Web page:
Walker’s walk rate is a bit harder to asses. We don’t have any good predictors for it. However, there is a bit of a promising sign: it appears that Walker might have made an adjustment from his past. Specifically, it looks like Walker might be swinging at less pitches:
We’re not working with much data, but this drop in Swing% has also coincided with a drop in O-Swing% (aka swings at pitches out of the zone) from 39.2% last season to 29.6% this season. It’s hard to say if this a real improvement for Walker or just SSS. But it’s clear that he’s reduced his swing rate considerably, especially compared to last year, which has been yielding better results for Walker. Furthermore, pitchers have been adjusting to Walker by throwing him less strikes, as he’s currently sitting at a career-low 40.9% Zone% (league average is 46%).
Zone% can actually be a really useful sign, as it indicates that pitchers are generally afraid to throw strikes to specific hitters. And usually, these changes come very quickly when a hitter has shown a significant improvement. This has actually been researched in depth, finding that a change in Zone% correlates with hitters outperforming their projections. So while we cannot use this information to conclusively prove that Walker is better than his projections, we can still use it as supporting info.
Back to BB%; while the Zone% on its own doesn’t tell us much, the lower Zone% in conjunction with a lower overall Swing% supports that Walker will be taking some walks. Walker has a career 8.6% BB% in the minors and he’s projected at 7.5%, so it’s not really that outlandish to maintain something around 10%, especially if pitchers continue to avoid throwing him strikes and he continues not to chase. A walk rate between 8.0% and 11% seems pretty “real” from Christian Walker right now.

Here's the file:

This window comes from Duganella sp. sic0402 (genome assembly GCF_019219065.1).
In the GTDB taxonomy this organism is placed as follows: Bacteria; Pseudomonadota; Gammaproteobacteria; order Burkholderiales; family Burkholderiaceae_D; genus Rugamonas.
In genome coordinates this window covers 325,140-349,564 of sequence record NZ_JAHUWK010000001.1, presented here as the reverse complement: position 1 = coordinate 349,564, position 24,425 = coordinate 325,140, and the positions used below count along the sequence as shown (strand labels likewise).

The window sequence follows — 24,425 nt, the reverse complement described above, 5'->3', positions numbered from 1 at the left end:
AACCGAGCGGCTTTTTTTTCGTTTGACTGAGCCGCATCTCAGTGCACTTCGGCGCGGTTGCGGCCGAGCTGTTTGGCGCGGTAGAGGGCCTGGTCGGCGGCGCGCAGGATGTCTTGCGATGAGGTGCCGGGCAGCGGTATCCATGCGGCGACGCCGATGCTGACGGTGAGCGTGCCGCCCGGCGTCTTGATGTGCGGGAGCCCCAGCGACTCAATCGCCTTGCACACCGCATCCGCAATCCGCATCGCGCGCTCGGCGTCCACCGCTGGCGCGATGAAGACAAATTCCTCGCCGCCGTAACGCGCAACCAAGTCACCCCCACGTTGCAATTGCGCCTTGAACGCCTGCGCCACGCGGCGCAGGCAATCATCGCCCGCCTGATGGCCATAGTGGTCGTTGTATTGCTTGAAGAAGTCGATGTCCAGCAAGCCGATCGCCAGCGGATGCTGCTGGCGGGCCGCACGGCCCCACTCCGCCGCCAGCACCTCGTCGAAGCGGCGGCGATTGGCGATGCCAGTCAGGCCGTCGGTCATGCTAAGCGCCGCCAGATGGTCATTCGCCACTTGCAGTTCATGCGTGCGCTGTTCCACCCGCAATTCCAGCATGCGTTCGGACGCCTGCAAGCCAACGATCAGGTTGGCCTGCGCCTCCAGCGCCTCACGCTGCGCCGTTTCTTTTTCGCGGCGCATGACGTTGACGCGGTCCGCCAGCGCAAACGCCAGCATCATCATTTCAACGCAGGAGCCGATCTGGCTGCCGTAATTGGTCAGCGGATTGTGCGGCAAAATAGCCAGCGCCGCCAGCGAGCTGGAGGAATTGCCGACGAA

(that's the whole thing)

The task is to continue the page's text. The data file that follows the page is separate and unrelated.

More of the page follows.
Christian Walker looks pretty real. There is obviously some room for regression, as is always the case in only 21 games, but every aspect of his offensive game looks to be “real” or at least “mostly real”.
- Walker’s raw power is absolutely real.
- Walker’s game power (raw power + batted ball profile) looks to be mostly real.
- His current plate discipline looks to be mostly real.
It’s still early in the season but it’s looking more and more like the Diamondbacks have a good player on their hands. We still need time to see if pitchers can find a hole in Walker’s game or if loses his approach and starts swinging a bunch or hitting the ball poorly. But the overall offensive profile for Christian Walker looks really promising as of right now. This author wouldn’t be surprised if Christian Walker put up offensive value at a similar level to Paul Goldschmidt this season... as shocking as that might sound.